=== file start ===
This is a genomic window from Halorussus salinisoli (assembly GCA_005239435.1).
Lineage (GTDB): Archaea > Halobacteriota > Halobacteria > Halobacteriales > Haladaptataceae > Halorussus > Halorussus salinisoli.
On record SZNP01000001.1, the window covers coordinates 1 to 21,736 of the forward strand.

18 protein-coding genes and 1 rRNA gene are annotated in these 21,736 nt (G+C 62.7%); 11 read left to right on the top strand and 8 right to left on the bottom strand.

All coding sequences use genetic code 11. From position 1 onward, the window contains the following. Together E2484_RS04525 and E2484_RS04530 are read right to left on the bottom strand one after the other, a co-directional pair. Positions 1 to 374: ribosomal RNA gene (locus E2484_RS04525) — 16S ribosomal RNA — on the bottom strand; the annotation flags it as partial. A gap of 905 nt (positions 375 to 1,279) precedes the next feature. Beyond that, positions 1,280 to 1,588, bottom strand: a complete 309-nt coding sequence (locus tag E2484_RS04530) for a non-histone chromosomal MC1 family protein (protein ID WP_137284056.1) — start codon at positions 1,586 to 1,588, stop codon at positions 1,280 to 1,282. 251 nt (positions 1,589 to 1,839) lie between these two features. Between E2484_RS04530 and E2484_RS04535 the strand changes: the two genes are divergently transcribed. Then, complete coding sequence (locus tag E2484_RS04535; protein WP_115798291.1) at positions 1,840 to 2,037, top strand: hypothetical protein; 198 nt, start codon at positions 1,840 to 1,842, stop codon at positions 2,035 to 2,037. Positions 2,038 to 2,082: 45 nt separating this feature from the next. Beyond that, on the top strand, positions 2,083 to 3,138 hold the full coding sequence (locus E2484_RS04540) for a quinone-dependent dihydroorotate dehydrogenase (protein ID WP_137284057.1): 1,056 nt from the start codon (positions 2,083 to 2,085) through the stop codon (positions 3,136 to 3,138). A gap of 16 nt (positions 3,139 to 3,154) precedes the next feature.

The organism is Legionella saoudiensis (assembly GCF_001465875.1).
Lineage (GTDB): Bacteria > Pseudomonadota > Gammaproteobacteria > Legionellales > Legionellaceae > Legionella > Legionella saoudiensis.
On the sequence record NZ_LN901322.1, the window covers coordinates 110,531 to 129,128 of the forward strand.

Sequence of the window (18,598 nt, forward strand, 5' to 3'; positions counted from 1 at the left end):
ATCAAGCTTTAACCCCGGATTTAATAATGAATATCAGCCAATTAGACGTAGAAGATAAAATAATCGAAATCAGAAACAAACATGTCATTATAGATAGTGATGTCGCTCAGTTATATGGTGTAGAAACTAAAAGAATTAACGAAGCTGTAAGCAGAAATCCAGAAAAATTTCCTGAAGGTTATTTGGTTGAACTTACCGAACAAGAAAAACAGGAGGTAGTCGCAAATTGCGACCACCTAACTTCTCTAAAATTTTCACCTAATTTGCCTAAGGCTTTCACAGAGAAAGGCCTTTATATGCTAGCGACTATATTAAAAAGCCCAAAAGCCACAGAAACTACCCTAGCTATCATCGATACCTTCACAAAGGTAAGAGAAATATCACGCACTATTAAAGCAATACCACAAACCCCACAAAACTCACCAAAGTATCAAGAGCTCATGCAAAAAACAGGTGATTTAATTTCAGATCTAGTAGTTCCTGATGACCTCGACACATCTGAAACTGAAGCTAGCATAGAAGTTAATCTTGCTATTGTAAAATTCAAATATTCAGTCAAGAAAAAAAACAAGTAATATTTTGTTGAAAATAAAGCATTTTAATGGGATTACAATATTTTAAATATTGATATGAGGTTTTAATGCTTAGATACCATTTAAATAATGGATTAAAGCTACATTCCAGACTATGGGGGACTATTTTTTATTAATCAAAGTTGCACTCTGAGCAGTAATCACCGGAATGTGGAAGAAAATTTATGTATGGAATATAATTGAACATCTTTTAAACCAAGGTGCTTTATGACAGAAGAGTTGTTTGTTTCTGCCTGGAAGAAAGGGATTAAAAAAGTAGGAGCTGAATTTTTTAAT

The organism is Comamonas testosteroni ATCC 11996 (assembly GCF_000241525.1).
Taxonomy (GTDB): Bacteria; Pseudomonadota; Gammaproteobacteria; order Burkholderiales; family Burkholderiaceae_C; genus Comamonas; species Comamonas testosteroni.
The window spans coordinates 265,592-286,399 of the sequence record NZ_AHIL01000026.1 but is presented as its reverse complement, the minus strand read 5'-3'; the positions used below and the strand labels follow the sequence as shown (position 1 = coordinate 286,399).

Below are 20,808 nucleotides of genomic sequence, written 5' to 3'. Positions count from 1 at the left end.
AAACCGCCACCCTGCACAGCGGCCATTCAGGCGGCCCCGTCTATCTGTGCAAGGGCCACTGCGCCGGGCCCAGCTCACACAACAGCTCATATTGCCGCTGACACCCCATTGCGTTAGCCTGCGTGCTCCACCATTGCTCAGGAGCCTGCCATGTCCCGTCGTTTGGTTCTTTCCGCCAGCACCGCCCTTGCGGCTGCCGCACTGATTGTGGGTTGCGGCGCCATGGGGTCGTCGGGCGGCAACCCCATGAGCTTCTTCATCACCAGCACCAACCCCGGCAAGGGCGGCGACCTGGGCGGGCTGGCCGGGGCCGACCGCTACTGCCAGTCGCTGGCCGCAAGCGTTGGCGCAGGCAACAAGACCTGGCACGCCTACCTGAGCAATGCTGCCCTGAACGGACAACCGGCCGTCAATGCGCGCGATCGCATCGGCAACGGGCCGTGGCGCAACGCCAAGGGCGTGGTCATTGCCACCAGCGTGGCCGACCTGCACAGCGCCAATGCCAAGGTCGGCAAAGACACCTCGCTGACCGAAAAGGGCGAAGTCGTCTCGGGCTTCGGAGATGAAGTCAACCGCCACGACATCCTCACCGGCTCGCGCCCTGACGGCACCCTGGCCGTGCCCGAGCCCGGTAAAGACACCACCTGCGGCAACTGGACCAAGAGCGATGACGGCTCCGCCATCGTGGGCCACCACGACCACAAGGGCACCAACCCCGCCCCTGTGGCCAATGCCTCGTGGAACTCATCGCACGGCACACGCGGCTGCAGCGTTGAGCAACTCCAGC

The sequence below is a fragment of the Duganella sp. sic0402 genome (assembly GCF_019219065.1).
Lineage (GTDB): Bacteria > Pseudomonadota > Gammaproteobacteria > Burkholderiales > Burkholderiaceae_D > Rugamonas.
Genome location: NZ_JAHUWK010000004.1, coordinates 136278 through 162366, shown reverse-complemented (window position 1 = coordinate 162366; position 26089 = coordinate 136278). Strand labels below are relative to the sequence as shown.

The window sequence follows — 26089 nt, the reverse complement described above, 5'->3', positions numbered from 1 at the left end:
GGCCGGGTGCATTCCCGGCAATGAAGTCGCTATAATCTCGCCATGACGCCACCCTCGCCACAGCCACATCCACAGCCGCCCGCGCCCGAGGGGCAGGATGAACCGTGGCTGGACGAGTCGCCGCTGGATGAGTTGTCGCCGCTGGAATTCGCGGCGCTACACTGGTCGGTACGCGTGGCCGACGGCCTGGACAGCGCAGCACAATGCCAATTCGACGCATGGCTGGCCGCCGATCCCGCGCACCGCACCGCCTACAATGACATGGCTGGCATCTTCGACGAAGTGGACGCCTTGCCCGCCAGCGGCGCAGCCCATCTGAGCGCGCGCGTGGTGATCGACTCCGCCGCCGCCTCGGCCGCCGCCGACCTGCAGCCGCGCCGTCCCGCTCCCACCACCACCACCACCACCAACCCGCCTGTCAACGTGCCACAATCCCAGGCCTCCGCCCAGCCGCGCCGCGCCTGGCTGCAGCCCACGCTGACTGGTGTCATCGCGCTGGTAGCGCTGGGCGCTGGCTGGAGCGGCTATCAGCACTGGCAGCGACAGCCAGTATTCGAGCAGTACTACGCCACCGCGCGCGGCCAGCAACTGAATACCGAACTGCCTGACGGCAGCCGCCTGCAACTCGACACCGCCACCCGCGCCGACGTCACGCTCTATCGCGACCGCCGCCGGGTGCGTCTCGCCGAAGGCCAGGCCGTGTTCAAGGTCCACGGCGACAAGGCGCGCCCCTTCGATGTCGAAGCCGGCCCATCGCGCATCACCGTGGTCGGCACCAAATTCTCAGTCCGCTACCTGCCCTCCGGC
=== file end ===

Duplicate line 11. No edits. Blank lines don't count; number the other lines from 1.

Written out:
The organism is Comamonas testosteroni ATCC 11996 (assembly GCF_000241525.1).